If we do enact those drastic Public Health measures, the incidence of new infections will slow down, which will not overwhelm the already existing facilities and allow authorities to increase their resources, both human and material; this is what is commonly referred as “flattening of the infection curve.” New cases will rise slowly, then plateau over a period of weeks or months before finally coming down. This is the approach that has been taken by most countries in the world at the present time.

For both societal alternatives, the arrival of one (or 2,3) useful and safe vaccines will accelerate dramatically the attainment of a protective immunity shield for all people. That is precisely why many governments (especially if they have vaccine producing facilities in their territory) are fighting a sordid war of words and elbows to be in the pole position once the  frantic race for massive vaccination starts in the near future.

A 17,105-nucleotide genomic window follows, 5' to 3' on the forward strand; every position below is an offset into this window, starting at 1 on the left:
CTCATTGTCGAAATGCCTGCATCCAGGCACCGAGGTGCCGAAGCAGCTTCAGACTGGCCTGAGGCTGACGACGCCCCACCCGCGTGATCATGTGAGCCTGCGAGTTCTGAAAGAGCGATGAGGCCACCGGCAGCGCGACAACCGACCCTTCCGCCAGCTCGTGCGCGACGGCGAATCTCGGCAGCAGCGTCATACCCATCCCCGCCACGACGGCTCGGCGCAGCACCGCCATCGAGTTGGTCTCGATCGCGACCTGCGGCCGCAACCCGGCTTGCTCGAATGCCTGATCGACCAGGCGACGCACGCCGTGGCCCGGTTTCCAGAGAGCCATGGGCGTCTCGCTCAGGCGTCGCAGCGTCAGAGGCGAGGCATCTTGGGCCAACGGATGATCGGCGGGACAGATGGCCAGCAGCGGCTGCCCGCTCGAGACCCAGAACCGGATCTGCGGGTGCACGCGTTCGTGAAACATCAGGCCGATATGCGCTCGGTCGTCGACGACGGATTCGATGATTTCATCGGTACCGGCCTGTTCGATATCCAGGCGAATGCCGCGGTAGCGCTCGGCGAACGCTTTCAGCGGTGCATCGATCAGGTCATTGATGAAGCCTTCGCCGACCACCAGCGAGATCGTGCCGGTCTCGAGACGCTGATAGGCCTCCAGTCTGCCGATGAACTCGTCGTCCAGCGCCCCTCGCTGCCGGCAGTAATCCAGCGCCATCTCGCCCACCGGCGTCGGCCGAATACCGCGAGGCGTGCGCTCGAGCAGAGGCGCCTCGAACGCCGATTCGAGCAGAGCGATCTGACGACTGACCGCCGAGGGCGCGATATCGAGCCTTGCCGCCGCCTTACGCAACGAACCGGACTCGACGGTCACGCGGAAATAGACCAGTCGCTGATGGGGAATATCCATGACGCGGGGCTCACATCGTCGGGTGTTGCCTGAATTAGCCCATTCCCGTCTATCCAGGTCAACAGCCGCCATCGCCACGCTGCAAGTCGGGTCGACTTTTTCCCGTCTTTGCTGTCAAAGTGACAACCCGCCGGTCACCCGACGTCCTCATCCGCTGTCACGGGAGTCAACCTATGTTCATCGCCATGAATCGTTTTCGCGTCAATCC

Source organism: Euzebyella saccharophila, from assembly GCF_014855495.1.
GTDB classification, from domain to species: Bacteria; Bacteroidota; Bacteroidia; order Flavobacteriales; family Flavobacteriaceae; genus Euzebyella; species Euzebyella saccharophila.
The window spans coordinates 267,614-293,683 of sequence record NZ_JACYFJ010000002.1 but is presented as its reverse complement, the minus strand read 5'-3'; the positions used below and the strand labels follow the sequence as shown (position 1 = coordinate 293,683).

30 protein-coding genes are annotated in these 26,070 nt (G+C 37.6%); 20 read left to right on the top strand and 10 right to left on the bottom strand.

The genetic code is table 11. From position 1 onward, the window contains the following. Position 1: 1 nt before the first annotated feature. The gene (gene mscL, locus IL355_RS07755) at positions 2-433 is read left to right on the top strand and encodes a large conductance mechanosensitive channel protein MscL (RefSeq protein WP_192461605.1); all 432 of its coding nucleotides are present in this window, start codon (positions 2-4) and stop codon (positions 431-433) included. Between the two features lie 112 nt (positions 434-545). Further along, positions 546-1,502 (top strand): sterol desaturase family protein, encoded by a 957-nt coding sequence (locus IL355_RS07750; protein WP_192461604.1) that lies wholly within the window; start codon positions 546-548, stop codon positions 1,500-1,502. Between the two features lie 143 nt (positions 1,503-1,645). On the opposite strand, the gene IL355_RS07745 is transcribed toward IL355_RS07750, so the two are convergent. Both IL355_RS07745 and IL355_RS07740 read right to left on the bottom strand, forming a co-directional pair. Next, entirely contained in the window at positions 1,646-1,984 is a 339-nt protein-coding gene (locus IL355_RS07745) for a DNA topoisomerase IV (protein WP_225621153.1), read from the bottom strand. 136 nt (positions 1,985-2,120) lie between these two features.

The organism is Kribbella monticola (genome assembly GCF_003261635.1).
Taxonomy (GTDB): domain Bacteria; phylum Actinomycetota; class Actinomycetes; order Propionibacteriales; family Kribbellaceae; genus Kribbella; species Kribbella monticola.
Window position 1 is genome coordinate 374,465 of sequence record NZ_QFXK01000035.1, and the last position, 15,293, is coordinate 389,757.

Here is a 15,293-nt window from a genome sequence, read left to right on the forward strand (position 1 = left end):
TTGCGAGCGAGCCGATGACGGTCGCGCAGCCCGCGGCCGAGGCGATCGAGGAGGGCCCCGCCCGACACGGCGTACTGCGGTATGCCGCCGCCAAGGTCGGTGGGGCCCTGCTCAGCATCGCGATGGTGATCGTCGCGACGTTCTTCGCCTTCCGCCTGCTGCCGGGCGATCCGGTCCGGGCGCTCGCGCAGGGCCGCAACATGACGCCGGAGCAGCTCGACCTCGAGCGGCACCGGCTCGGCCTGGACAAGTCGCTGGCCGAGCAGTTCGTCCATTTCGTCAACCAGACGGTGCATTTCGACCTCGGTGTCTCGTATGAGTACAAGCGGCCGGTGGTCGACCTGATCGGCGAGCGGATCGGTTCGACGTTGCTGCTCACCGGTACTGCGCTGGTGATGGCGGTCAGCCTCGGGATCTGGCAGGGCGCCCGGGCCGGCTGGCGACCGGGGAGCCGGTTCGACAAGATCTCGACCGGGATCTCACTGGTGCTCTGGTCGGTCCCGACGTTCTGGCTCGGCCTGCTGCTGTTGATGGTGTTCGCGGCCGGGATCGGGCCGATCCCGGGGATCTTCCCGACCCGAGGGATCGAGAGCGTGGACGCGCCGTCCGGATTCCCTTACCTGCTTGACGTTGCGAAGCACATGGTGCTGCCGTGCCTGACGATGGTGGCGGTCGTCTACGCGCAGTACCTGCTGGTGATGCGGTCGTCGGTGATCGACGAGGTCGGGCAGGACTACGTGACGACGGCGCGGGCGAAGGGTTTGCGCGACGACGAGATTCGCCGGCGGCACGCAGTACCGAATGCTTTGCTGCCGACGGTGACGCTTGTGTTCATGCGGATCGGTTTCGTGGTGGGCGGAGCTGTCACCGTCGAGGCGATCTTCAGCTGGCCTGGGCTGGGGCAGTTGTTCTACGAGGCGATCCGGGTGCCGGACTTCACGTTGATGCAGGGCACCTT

Development of an effective and safe vaccine for millions of people is usually a process that takes many years, even decades. The design of one ( or maybe two or three) vaccines for the SARS-CoV-2 virus is being fast-tracked by several teams around the planet, sometimes carrying out animal experiments and the initial phase of clinical trials at the same time. There are at least four major techniques to achieve that feat in record time:

a) Use of harmless viruses to deliver their genetic material inside the cells so they can form proteins, which will eventually alert the immune system to produce antibodies.

b) Use of killed or inactivated fragments of the virus to engage the immune system.

c) Use of a novel technique of viral messenger RNA in order to stimulate the human cells to produce the viral proteins that will trigger a response.

d) Use of viral DNA to produce the same effect as the above-mentioned technique.

The use of viral DNA or DNA is a completely new scientific approach and there is not any industrial experience about how to manufacture that kind of vaccine in a large scale; if we consider that in order to reach complete immunity, humans might need two doses of the vaccine, we are facing the real need of producing billions of doses on short order. Experts believe that eventually there will be more than one candidate, which will facilitate the tackling of this colossal production of good vaccines in a few months.